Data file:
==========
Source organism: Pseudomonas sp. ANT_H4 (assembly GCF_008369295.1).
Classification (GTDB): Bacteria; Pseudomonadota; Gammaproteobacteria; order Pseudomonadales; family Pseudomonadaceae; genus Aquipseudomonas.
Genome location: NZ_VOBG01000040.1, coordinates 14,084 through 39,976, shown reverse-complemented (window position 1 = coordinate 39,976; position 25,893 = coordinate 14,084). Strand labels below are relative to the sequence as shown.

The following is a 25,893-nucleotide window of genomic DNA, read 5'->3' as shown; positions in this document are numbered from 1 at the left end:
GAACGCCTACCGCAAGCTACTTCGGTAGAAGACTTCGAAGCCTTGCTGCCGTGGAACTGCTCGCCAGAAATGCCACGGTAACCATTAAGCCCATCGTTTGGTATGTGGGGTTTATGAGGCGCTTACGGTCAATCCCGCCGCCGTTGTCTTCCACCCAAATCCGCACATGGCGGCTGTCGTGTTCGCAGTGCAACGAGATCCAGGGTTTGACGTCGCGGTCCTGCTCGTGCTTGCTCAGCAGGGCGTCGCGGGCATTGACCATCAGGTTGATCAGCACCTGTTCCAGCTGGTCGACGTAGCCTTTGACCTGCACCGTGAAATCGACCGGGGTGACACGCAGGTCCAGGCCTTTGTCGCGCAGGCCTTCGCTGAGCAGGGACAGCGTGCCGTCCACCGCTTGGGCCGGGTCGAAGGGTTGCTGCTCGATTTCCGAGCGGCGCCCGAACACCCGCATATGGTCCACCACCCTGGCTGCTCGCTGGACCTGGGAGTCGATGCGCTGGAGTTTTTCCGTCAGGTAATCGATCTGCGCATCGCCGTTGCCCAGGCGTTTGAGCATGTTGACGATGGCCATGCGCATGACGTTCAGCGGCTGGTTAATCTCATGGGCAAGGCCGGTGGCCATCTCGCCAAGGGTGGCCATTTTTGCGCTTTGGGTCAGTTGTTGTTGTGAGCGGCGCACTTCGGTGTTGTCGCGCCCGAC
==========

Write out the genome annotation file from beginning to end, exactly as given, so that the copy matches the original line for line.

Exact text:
Source organism: Pseudomonas sp. ANT_H4 (assembly GCF_008369295.1).
Classification (GTDB): Bacteria; Pseudomonadota; Gammaproteobacteria; order Pseudomonadales; family Pseudomonadaceae; genus Aquipseudomonas.
Genome location: NZ_VOBG01000040.1, coordinates 14,084 through 39,976, shown reverse-complemented (window position 1 = coordinate 39,976; position 25,893 = coordinate 14,084). Strand labels below are relative to the sequence as shown.

The following is a 25,893-nucleotide window of genomic DNA, read 5'->3' as shown; positions in this document are numbered from 1 at the left end:
GAACGCCTACCGCAAGCTACTTCGGTAGAAGACTTCGAAGCCTTGCTGCCGTGGAACTGCTCGCCAGAAATGCCACGGTAACCATTAAGCCCATCGTTTGGTATGTGGGGTTTATGAGGCGCTTACGGTCAATCCCGCCGCCGTTGTCTTCCACCCAAATCCGCACATGGCGGCTGTCGTGTTCGCAGTGCAACGAGATCCAGGGTTTGACGTCGCGGTCCTGCTCGTGCTTGCTCAGCAGGGCGTCGCGGGCATTGACCATCAGGTTGATCAGCACCTGTTCCAGCTGGTCGACGTAGCCTTTGACCTGCACCGTGAAATCGACCGGGGTGACACGCAGGTCCAGGCCTTTGTCGCGCAGGCCTTCGCTGAGCAGGGACAGCGTGCCGTCCACCGCTTGGGCCGGGTCGAAGGGTTGCTGCTCGATTTCCGAGCGGCGCCCGAACACCCGCATATGGTCCACCACCCTGGCTGCTCGCTGGACCTGGGAGTCGATGCGCTGGAGTTTTTCCGTCAGGTAATCGATCTGCGCATCGCCGTTGCCCAGGCGTTTGAGCATGTTGACGATGGCCATGCGCATGACGTTCAGCGGCTGGTTAATCTCATGGGCAAGGCCGGTGGCCATCTCGCCAAGGGTGGCCATTTTTGCGCTTTGGGTCAGTTGTTGTTGTGAGCGGCGCACTTCGGTGTTGTCGCGCCCGAC